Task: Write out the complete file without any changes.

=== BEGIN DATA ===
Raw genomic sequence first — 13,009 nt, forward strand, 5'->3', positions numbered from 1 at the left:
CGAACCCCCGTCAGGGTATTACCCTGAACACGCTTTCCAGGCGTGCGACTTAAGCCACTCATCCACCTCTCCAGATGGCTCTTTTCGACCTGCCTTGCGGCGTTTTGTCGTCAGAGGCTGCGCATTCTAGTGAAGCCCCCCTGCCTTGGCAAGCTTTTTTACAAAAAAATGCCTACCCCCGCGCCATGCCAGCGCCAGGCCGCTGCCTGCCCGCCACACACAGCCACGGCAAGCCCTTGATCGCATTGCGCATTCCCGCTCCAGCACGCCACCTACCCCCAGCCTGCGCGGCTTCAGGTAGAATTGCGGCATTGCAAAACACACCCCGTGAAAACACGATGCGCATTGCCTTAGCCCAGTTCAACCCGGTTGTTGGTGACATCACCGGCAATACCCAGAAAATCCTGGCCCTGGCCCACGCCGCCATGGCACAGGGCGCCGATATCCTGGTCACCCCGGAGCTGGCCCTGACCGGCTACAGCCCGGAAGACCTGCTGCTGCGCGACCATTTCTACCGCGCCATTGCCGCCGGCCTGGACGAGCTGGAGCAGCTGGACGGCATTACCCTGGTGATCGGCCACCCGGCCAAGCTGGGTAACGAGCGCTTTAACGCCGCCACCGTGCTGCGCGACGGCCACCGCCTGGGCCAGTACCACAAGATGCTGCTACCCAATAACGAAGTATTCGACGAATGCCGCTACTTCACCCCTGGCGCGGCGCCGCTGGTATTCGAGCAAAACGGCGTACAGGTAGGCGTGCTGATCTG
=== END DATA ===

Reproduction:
Raw genomic sequence first — 13,009 nt, forward strand, 5'->3', positions numbered from 1 at the left:
CGAACCCCCGTCAGGGTATTACCCTGAACACGCTTTCCAGGCGTGCGACTTAAGCCACTCATCCACCTCTCCAGATGGCTCTTTTCGACCTGCCTTGCGGCGTTTTGTCGTCAGAGGCTGCGCATTCTAGTGAAGCCCCCCTGCCTTGGCAAGCTTTTTTACAAAAAAATGCCTACCCCCGCGCCATGCCAGCGCCAGGCCGCTGCCTGCCCGCCACACACAGCCACGGCAAGCCCTTGATCGCATTGCGCATTCCCGCTCCAGCACGCCACCTACCCCCAGCCTGCGCGGCTTCAGGTAGAATTGCGGCATTGCAAAACACACCCCGTGAAAACACGATGCGCATTGCCTTAGCCCAGTTCAACCCGGTTGTTGGTGACATCACCGGCAATACCCAGAAAATCCTGGCCCTGGCCCACGCCGCCATGGCACAGGGCGCCGATATCCTGGTCACCCCGGAGCTGGCCCTGACCGGCTACAGCCCGGAAGACCTGCTGCTGCGCGACCATTTCTACCGCGCCATTGCCGCCGGCCTGGACGAGCTGGAGCAGCTGGACGGCATTACCCTGGTGATCGGCCACCCGGCCAAGCTGGGTAACGAGCGCTTTAACGCCGCCACCGTGCTGCGCGACGGCCACCGCCTGGGCCAGTACCACAAGATGCTGCTACCCAATAACGAAGTATTCGACGAATGCCGCTACTTCACCCCTGGCGCGGCGCCGCTGGTATTCGAGCAAAACGGCGTACAGGTAGGCGTGCTGATCTG